The Little Magazine in Contemporary America
The Little Magazine in Contemporary America
In this collection, Ian Morris and Joanne Diaz gather the reflections of twenty-three prominent editors whose little magazines have flourished over the past thirty-five years. Highlighting the creativity and innovation driving this diverse and still vital medium, contributors offer insights into how their publications sometimes succeeded, sometimes reluctantly folded, but mostly how they evolved and persevered. Other topics discussed include the role of little magazines in promoting the work and concerns of minority and women writers, the place of universities in supporting and shaping little magazines, and the online and offline future of these publications.
Betsy Sussler, BOMB; Lee Gutkind, Creative Nonfiction; Bruce Andrews, L=A=N=G=U=A=G=E; Dave Eggers, McSweeney’s; Keith Gessen, n+1; Don Share, Poetry; Jane Friedman, VQR; Amy Hoffman, Women’s Review of Books; and more.
264 pages | 6 halftones | 6 x 9 | © 2015
Library Science and Publishing: Publishing
Literature and Literary Criticism: General Criticism and Critical Theory
“A thoughtful and much-needed champion of the vitality and creativity of literary journals today.”
The Paris Review
"The Little Magazine in Contemporary America, a much more manageable collection of interviews and essays that was published in April, looks at the years since then, the years that included—so say the book’s editors, Ian Morris and Joanne Diaz— “the end of the ascendancy of print periodicals,” meaning that the best small litmags have moved online....A new journal needs a reason to exist: a gap that earlier journals failed to fill, a new form of pleasure, a new kind of writing, an alliance with a new or under-chronicled social movement, a constellation of authors for whom the future demand for work exceeds present supply, a program that will actually change some small part of some literary readers’ tastes. None of this has changed with the rise of the Web. Nor has the other big truth about little magazines which emerges from Diaz and Morris’s book, or from a day spent with anybody who runs one: it’s exhausting, albeit exciting, to do it yourself."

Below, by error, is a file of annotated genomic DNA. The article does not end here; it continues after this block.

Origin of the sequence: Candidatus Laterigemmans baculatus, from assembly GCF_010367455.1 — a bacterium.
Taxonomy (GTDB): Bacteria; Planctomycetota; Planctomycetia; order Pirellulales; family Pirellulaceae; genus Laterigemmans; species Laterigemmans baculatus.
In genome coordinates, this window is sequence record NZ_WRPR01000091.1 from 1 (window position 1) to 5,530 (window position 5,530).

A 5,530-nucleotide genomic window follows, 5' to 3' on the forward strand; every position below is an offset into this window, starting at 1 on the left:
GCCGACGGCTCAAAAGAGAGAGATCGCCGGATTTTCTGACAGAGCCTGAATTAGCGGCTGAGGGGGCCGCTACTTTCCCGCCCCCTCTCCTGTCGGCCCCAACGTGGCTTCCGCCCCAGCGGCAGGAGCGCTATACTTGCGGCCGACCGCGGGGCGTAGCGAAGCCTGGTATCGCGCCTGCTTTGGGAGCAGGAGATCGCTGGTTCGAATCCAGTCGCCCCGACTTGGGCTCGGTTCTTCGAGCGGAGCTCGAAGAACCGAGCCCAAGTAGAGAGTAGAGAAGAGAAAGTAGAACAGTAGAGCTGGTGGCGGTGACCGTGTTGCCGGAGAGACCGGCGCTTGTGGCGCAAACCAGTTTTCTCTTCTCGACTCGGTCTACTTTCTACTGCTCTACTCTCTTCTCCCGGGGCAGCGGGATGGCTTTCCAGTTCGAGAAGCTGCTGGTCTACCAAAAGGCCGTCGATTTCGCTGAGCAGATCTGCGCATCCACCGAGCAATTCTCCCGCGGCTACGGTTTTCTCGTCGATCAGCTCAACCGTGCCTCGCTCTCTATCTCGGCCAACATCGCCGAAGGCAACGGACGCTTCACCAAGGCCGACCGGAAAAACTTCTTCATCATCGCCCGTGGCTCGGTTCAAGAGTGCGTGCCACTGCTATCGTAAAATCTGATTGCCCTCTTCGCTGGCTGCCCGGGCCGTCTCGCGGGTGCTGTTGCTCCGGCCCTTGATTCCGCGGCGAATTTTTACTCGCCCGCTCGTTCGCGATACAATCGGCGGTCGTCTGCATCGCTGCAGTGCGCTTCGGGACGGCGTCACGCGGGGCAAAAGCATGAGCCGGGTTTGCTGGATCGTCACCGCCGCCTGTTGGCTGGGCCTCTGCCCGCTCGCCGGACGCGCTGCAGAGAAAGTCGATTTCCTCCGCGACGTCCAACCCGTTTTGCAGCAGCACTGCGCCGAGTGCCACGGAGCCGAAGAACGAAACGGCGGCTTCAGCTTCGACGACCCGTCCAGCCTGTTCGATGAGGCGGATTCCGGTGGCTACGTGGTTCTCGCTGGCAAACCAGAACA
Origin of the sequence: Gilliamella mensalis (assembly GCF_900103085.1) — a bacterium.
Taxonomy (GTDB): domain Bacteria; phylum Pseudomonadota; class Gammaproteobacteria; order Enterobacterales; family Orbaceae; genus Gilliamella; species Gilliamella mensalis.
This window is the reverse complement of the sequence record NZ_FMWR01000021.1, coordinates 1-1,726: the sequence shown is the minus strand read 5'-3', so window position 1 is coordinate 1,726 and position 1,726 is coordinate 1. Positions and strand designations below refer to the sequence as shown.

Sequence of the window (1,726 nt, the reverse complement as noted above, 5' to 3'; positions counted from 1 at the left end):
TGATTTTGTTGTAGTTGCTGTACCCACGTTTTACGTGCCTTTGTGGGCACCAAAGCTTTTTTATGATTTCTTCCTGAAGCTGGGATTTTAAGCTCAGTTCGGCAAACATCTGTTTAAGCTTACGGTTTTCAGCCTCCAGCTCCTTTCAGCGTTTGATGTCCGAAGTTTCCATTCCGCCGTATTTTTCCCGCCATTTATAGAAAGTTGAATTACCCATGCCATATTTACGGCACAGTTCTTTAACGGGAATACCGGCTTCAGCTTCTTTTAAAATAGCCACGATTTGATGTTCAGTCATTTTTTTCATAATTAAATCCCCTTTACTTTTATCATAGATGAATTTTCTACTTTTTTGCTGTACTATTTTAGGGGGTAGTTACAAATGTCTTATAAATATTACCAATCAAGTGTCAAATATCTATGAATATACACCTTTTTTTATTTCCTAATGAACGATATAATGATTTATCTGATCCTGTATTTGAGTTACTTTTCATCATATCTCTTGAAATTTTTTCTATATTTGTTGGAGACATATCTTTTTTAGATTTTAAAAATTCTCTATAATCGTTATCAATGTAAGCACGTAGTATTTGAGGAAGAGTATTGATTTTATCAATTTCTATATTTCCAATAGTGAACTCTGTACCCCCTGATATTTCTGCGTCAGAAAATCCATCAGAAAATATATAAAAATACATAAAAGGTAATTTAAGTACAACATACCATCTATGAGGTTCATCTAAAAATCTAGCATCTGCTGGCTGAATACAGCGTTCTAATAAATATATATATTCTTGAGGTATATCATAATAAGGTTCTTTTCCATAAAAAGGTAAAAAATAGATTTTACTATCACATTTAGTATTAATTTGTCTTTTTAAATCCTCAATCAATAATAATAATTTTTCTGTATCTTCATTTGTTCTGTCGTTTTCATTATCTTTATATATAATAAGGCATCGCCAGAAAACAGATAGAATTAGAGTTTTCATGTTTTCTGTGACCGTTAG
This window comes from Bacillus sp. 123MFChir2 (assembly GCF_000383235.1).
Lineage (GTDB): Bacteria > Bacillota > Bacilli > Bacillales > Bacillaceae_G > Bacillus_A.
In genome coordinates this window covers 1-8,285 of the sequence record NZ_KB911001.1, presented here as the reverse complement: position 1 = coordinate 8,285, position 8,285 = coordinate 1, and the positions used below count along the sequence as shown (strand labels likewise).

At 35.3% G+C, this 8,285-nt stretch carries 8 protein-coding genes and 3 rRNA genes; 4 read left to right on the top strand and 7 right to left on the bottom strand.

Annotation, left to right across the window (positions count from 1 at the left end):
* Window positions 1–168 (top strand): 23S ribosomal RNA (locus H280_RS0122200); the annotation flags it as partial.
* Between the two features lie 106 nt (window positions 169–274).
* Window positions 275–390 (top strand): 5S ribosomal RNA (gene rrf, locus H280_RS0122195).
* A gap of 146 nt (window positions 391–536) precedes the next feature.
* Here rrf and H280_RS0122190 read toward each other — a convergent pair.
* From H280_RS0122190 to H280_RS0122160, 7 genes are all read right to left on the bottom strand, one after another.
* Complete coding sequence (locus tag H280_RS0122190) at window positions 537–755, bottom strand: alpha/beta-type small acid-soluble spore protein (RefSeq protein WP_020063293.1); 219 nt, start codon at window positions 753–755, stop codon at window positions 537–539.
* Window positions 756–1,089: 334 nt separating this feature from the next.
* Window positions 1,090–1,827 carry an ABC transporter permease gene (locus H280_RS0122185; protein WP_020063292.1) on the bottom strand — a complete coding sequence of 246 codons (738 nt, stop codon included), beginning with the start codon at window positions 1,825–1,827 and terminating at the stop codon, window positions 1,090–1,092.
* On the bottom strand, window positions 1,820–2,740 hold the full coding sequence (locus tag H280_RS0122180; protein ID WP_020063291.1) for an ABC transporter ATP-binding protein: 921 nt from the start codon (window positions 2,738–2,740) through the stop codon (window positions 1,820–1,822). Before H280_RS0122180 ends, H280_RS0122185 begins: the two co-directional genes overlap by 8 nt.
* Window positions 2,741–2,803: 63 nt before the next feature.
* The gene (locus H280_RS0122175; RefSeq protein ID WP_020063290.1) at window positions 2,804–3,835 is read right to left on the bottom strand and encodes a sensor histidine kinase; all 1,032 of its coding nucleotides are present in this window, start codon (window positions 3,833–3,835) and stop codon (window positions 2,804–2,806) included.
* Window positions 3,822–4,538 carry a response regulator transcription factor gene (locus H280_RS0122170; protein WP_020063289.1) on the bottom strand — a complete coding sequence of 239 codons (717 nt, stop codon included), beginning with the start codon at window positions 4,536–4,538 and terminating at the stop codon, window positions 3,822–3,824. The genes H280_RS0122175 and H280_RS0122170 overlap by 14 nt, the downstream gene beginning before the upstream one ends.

The New Yorker
“It’s been thirty-five years since the last comprehensive examination of little magazines, during which time the advent of the Internet and evolving publishing constrictions have presented unique challenges to these little engines that could. Morris and Diaz’s anthology…addresses these challenges and the ways in which many little magazines have turned them into advantages, including the opportunity for more and specialized promotion and differentiation. Public discussion and debate is essential to literary and artistic work, and these essays speak to the opportunity for this collective conversation to reach a wider audience in the digital age. The Little Magazine in Contemporary America is a welcome and compelling update, one that offers substantive hope for the future and continued significance of its subject.”
"Little magazines are crucial to the literary health of our country. Today, we are inundated with a bottom-line publishing ideal. In the face of conglomerate money culture, we need our littles more than ever. This book is essential."